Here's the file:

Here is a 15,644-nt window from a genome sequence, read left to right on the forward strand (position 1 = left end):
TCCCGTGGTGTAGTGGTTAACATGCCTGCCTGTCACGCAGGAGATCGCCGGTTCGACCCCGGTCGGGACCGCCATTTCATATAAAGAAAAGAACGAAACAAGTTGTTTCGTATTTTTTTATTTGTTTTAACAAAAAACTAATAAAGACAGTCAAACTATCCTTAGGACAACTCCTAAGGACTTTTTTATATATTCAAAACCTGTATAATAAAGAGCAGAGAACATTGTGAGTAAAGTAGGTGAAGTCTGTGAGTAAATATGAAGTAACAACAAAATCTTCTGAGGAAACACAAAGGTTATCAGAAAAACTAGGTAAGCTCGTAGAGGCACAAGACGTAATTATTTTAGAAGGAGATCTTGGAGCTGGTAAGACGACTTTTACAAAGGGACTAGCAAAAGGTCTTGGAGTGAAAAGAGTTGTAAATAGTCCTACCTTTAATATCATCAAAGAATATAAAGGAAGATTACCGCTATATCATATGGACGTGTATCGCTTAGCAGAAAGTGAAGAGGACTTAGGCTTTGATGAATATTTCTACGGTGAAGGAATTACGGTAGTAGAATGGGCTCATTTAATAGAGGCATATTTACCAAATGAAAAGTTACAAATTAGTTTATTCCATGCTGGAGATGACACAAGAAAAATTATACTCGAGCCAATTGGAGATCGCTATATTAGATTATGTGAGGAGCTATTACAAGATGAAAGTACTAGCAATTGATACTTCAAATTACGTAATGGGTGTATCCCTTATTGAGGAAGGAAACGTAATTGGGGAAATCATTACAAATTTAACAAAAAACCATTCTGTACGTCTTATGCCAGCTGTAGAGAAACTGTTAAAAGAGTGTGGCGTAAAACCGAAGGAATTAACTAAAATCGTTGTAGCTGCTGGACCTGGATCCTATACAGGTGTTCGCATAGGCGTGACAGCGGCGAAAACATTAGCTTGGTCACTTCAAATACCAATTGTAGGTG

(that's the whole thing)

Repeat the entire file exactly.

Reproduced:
Here is a 15,644-nt window from a genome sequence, read left to right on the forward strand (position 1 = left end):
TCCCGTGGTGTAGTGGTTAACATGCCTGCCTGTCACGCAGGAGATCGCCGGTTCGACCCCGGTCGGGACCGCCATTTCATATAAAGAAAAGAACGAAACAAGTTGTTTCGTATTTTTTTATTTGTTTTAACAAAAAACTAATAAAGACAGTCAAACTATCCTTAGGACAACTCCTAAGGACTTTTTTATATATTCAAAACCTGTATAATAAAGAGCAGAGAACATTGTGAGTAAAGTAGGTGAAGTCTGTGAGTAAATATGAAGTAACAACAAAATCTTCTGAGGAAACACAAAGGTTATCAGAAAAACTAGGTAAGCTCGTAGAGGCACAAGACGTAATTATTTTAGAAGGAGATCTTGGAGCTGGTAAGACGACTTTTACAAAGGGACTAGCAAAAGGTCTTGGAGTGAAAAGAGTTGTAAATAGTCCTACCTTTAATATCATCAAAGAATATAAAGGAAGATTACCGCTATATCATATGGACGTGTATCGCTTAGCAGAAAGTGAAGAGGACTTAGGCTTTGATGAATATTTCTACGGTGAAGGAATTACGGTAGTAGAATGGGCTCATTTAATAGAGGCATATTTACCAAATGAAAAGTTACAAATTAGTTTATTCCATGCTGGAGATGACACAAGAAAAATTATACTCGAGCCAATTGGAGATCGCTATATTAGATTATGTGAGGAGCTATTACAAGATGAAAGTACTAGCAATTGATACTTCAAATTACGTAATGGGTGTATCCCTTATTGAGGAAGGAAACGTAATTGGGGAAATCATTACAAATTTAACAAAAAACCATTCTGTACGTCTTATGCCAGCTGTAGAGAAACTGTTAAAAGAGTGTGGCGTAAAACCGAAGGAATTAACTAAAATCGTTGTAGCTGCTGGACCTGGATCCTATACAGGTGTTCGCATAGGCGTGACAGCGGCGAAAACATTAGCTTGGTCACTTCAAATACCAATTGTAGGTG